Who makes the rules?

| by Patrick Nielsen
Who makes the rules?

When we at Broan-NuTone design and market ventilation systems, one of our guiding factor is the ASHRAE 62.2 residential ventilation standard. It was developed and maintained by the American Society of Heating, Refrigeration and Air-Conditioning Engineers (ASHRAE) over 20 years ago.

ASHRAE standards are commonly used as baselines for building codes and programs, so your local code may incorporate this standard. The goal of the ASHRAE 62.2 standard was to address concerns of increasing levels of indoor contaminants and mold growth in residential buildings.

Years of studies and input by building science experts and health professionals indicated a need for mechanical ventilation in homes to protect the health of occupants and the value of the building.

The two main requirements of ASHRAE 62.2 are:

  1. Whole house mechanical ventilation to maintain acceptable air quality, and
  2. Local exhaust fans in each kitchen and bathroom to reduce the levels of contaminants and moisture in these spaces. 

Whole House Mechanical Ventilation (WHMV)

Whole house mechanical ventilation maintains the overall indoor air quality of the home by moving air continuously, compared to local exhaust fans in kitchens and bathrooms that remove high volume and intensity of pollutants from rooms where they are created.

The amount of whole house mechanical ventilation required is determined using a formula that takes into consideration the size of the building and the potential number of occupants, resulting in a cubic feet per minute of air movement. Whole house mechanical ventilation can be accomplished using a single ventilation fan, air exchanger or other method; or use a combination of the same to achieve the required airflow.

Since the ventilation solution is running throughout the day, ASHRAE 62.2 requires that the ventilation solution have a sound level of 1 Sone or less. This is to avoid any occupant dissatisfaction or annoyance, which may cause them to turn off the ventilation system.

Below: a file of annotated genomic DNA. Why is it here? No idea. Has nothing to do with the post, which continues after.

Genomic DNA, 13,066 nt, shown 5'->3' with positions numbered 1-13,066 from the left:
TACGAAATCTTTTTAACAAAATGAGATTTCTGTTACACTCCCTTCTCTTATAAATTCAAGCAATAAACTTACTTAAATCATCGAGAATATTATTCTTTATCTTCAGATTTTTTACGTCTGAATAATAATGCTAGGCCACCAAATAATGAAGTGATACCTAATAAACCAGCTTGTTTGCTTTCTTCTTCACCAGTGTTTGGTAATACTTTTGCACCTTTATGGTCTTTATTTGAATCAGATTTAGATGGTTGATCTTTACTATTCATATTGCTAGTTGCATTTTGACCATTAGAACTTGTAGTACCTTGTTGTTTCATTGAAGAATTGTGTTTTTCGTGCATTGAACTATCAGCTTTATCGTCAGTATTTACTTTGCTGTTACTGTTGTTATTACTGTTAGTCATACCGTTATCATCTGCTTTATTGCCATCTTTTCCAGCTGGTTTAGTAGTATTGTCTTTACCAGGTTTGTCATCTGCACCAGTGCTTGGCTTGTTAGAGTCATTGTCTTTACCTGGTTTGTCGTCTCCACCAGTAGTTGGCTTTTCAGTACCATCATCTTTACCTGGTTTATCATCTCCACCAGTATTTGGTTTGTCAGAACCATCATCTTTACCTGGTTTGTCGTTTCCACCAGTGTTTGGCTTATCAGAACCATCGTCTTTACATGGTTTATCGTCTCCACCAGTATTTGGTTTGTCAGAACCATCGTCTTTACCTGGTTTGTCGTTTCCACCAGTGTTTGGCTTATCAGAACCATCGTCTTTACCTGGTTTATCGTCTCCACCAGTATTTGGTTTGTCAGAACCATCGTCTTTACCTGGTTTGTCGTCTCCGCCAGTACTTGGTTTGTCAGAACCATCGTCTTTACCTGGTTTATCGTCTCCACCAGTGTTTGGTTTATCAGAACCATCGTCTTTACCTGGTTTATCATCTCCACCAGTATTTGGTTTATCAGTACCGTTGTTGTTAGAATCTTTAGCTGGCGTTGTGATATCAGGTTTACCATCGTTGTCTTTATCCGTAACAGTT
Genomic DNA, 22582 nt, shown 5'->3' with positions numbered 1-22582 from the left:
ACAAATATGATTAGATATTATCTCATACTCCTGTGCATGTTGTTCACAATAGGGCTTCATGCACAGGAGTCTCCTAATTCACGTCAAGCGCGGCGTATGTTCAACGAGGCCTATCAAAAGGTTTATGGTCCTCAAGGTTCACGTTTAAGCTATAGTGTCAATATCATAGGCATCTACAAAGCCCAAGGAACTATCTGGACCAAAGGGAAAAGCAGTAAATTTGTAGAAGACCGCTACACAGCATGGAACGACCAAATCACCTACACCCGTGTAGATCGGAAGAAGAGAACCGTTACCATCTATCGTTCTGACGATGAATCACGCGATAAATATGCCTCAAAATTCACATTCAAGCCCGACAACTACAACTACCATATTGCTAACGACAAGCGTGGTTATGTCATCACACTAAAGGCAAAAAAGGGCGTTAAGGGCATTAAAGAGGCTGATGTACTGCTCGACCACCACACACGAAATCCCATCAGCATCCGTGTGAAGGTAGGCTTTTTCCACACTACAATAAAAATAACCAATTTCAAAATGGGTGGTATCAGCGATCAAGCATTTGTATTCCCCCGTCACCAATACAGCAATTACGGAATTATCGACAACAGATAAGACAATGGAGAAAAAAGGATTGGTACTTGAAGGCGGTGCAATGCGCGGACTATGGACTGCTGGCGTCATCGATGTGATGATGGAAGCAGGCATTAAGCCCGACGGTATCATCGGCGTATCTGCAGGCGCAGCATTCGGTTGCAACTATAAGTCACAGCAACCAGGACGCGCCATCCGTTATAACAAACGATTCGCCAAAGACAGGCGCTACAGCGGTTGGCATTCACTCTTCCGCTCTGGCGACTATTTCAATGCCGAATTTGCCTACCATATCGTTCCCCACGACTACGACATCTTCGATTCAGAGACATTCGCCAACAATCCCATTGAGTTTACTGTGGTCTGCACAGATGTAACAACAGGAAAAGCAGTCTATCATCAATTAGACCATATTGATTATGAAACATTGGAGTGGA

Local Exhaust

The standard also requires local exhaust in kitchens and bathrooms to remove high volume/intensity pollutants produced in those areas before they spread to the rest of the home.

The humidity, cooking by-products and odors produced in these spaces adversely affect the overall indoor air quality of the home. Ventilation fans for these spaces must have verified performance to make sure they are capable of accomplishing their task.

For bathrooms the fan must be capable of delivering a minimum of 50 CFM of exhaust ventilation when installed and for kitchens ventilation it is 100 CFM. 

ASHRAE provides a number of options to determine proper operation. The first is using the rated performance of the fan at .25 static pressure (Ps) tested per the standards of the Home Ventilating Institute (HVI).

Alternatively, the fan or range hood can be tested after installation using test equipment such as a “flow hood”. Some building codes and green building standards require the use of this method. Additionally as with whole house mechanical ventilation, there are sound requirements for local exhaust fans in the kitchen and bathroom. These fans must have a sound level no greater than 3 sones to not create occupant dissatisfaction.


Topics: Bathroom, Indoor Air Quality, Kitchen, Ventilation


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